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"AY starts off an economic boom for Brooklyn contractors"? Check the evidence--and a non-independent compliance report from compromised Darryl Greene

According to an article this week by the Courier-Life's notorious Stephen Witt, AY starts off an economic boom for Brooklyn contractors.

However, the evidence is sketchy, and hardly supports that conclusion.

Moreover, the much-touted Community Benefits Agreement (CBA) was supposed to generate an Independent Compliance Monitor (ICM), but that has never been announced.

The only report to surface has come not from an ICM but by Forest City Ratner's own consultant on M/WBE (Minority/Women Business Enterprise) issues, the Darman Group, run by Darryl Greene, who's recently been in the news for his questionable role in the Aqueduct video casino contract.

The Darman Group was supposed to help the CBA Executive Committee hire an ICM. The most recent evidence suggests that, instead, the Darman Group has performed that function.

Another questionable headline

In fact, the headline on Witt's article in at least one print edition was different: Signers: CBA must be enforced.

That conclusion isn't supported, either, since no party other than the developer is quoted directly:
All the parties to the Community Benefits Agreement say they expect the agreement to be honored.

...FCR spokesperson Joe DePlasco said the company remains 100 percent committed to the CBA.
What about affordable housing?

Of course, Witt and the Courier-Life chain have not reported on the Development Agreement, which offers many loopholes regarding the provision of affordable housing.

While the headline does contain a deck stating "Unanswered questions remain regarding affordable housing," those unanswered questions whether New York ACORN's successor organization, New York Communities for Change, will be a signatory to the CBA.

Minority and Brooklyn contracting

Without any context, Witt reports:
In regard to minority- and women-owned contractors, DePlasco said over $51 million worth of contracts have already been awarded to contractors for work on the site thus far.

About 80 percent of the total prime contracts awarded to date have gone to M/WBE firms and 49.3% of the total contract dollars to M/WBE firms, he said.

DePlasco said there have been a total of $52 million of purchases to date and the MBE award was about $22 million or 42.1 percent of total purchases.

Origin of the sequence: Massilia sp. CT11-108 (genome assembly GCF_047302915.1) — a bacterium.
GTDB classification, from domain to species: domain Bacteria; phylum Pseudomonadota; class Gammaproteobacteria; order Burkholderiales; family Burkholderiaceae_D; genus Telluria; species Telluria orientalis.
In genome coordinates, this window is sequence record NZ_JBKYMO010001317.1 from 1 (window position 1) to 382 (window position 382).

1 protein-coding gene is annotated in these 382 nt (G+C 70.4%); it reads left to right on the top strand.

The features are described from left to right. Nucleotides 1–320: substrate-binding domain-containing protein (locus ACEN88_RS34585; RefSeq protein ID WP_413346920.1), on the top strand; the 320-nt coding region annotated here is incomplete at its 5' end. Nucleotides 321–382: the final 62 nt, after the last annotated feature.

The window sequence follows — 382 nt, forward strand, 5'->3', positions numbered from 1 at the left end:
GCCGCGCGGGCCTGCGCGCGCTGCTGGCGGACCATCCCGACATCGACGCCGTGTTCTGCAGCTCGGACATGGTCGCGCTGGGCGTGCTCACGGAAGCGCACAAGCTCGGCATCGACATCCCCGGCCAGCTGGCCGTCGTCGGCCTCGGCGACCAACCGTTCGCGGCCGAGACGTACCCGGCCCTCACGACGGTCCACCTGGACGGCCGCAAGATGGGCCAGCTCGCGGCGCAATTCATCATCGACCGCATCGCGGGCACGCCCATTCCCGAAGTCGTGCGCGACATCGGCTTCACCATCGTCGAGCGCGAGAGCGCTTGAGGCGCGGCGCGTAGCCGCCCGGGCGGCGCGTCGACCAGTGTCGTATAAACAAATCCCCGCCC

Additionally, 43 percent of the 68 contracts awarded to MWBE firms have gone to Brooklyn based firms, he said.
(Emphasis added)

The use of the word "already" suggests that the pace has been swift, and the total large. That's questionable.

Dollars for Brooklyn firms

Those numbers are imprecise, because we don't know the contract dollars going to Brooklyn-based firms. We have to estimate.

If $51 million worth of contracts have been awarded, with 49.3% to M/WBE firms, that's $25.1 million to those firms. Add the $22 million and the total is $47.1 million.

Then things get tricky. The Courier-Life reports that 43% of the M/WBE contracts have gone to Brooklyn-based firms. That could represent 43% of contract dollars, or a greater or lesser figure.

It's probably less. Consider that one of the most touted contracts, for work on the temporary rail yard, went to "A. Russo Wrecking, a Long-Island based, woman-owned firm."

(Do firms like A. Russo Wrecking, established in 1952, and much-in-demand architect Ismael Leyva, also touted for his role fulfilling the CBA, really represent systematic changes in the way of doing business or, as stated by FCR in Atlantic Yards litigation, examples of "commitments to the local communities"? Do the Brooklyn-based CBA signatories, which "have their fingers on the pulse of the needs of the community's most vulnerable--children and senior citizens," according to a press release from last October, have anything to do with such contracting?)

Also, according to a report two years ago (see below), 75% of contracts were awarded to M/WBE firms, but that represented less than 42% of the dollars.

Still, let's stick with 43% for now. Apply that percentage to $47.1 million and the total is $20.3 million. That's not insubstantial for those contractors and their workers, but it hardly represents a boom, given that work at the site has been ongoing for several years.

Where are the reports?

While the CBA requires an ICM to "provide a report to the [CBA] Executive Committee and the DBOAC [actually: DBAOC, or Downtown Brooklyn Advisory and Oversight Committee], as defined below, on the status of the implementation of all initiatives," no such ICM has ever been announced.

Three years ago, a press release issued by a Forest City Ratner-paid public relations firm was headlined "ATLANTIC YARDS CBA COALITION SEEKS INDEPENDENT COMPLIANCE MONITOR: 'Watchdog' To Ensure Community Benefits for Local Community and Residents."

The RFP for the ICM was to be handled by Greene's firm, The Darman Group.

But the only reports to be issued have come from The Darman Group itself. The report posted below indicates that a previous report had been issued. But neither it nor successor (if any) reports have been made public.

Pending questions

Will there ever be an ICM?

Can Forest City Ratner's own consultant serve in this role?

Will there ever be any new reports?

Will the reports offer specifics?
Report on the Atlantic Yards Community Benefits Agreement to the Downtown Brooklyn Advisory & Oversight Com... RFP for Atlantic Yards Community Benefits Agreement Independent Compliance Monitor

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